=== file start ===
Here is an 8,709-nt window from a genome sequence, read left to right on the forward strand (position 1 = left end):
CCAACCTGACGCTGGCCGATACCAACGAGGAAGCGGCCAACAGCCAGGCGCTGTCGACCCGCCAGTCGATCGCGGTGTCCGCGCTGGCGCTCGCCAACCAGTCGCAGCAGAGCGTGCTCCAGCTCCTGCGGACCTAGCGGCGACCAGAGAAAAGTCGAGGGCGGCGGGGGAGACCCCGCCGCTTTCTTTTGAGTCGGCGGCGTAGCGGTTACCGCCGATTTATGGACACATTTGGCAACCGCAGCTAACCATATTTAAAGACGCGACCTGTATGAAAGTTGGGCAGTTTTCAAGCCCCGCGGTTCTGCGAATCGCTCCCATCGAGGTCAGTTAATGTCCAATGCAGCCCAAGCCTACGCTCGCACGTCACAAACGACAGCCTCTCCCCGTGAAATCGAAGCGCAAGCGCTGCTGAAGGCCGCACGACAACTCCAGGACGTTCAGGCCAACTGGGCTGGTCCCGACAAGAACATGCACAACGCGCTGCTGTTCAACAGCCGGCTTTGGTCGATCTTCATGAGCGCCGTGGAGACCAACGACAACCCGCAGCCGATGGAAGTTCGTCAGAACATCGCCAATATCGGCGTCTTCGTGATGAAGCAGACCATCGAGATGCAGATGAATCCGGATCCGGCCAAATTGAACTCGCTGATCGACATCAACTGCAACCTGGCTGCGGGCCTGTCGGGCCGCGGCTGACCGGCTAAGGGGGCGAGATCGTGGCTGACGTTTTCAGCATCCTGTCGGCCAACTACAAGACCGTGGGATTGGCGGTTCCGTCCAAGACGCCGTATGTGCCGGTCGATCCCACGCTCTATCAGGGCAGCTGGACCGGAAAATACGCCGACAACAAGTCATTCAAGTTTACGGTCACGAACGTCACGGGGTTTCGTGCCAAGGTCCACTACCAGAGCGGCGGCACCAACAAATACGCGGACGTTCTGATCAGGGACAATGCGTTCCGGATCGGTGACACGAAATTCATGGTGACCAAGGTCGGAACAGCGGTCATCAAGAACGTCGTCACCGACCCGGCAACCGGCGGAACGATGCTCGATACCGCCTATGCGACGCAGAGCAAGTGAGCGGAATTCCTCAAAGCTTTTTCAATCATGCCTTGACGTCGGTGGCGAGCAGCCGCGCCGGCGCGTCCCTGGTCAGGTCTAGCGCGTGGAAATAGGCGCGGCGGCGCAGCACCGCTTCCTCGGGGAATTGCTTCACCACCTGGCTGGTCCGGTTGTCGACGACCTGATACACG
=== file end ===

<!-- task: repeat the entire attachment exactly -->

Here is an 8,709-nt window from a genome sequence, read left to right on the forward strand (position 1 = left end):
CCAACCTGACGCTGGCCGATACCAACGAGGAAGCGGCCAACAGCCAGGCGCTGTCGACCCGCCAGTCGATCGCGGTGTCCGCGCTGGCGCTCGCCAACCAGTCGCAGCAGAGCGTGCTCCAGCTCCTGCGGACCTAGCGGCGACCAGAGAAAAGTCGAGGGCGGCGGGGGAGACCCCGCCGCTTTCTTTTGAGTCGGCGGCGTAGCGGTTACCGCCGATTTATGGACACATTTGGCAACCGCAGCTAACCATATTTAAAGACGCGACCTGTATGAAAGTTGGGCAGTTTTCAAGCCCCGCGGTTCTGCGAATCGCTCCCATCGAGGTCAGTTAATGTCCAATGCAGCCCAAGCCTACGCTCGCACGTCACAAACGACAGCCTCTCCCCGTGAAATCGAAGCGCAAGCGCTGCTGAAGGCCGCACGACAACTCCAGGACGTTCAGGCCAACTGGGCTGGTCCCGACAAGAACATGCACAACGCGCTGCTGTTCAACAGCCGGCTTTGGTCGATCTTCATGAGCGCCGTGGAGACCAACGACAACCCGCAGCCGATGGAAGTTCGTCAGAACATCGCCAATATCGGCGTCTTCGTGATGAAGCAGACCATCGAGATGCAGATGAATCCGGATCCGGCCAAATTGAACTCGCTGATCGACATCAACTGCAACCTGGCTGCGGGCCTGTCGGGCCGCGGCTGACCGGCTAAGGGGGCGAGATCGTGGCTGACGTTTTCAGCATCCTGTCGGCCAACTACAAGACCGTGGGATTGGCGGTTCCGTCCAAGACGCCGTATGTGCCGGTCGATCCCACGCTCTATCAGGGCAGCTGGACCGGAAAATACGCCGACAACAAGTCATTCAAGTTTACGGTCACGAACGTCACGGGGTTTCGTGCCAAGGTCCACTACCAGAGCGGCGGCACCAACAAATACGCGGACGTTCTGATCAGGGACAATGCGTTCCGGATCGGTGACACGAAATTCATGGTGACCAAGGTCGGAACAGCGGTCATCAAGAACGTCGTCACCGACCCGGCAACCGGCGGAACGATGCTCGATACCGCCTATGCGACGCAGAGCAAGTGAGCGGAATTCCTCAAAGCTTTTTCAATCATGCCTTGACGTCGGTGGCGAGCAGCCGCGCCGGCGCGTCCCTGGTCAGGTCTAGCGCGTGGAAATAGGCGCGGCGGCGCAGCACCGCTTCCTCGGGGAATTGCTTCACCACCTGGCTGGTCCGGTTGTCGACGACCTGATACACG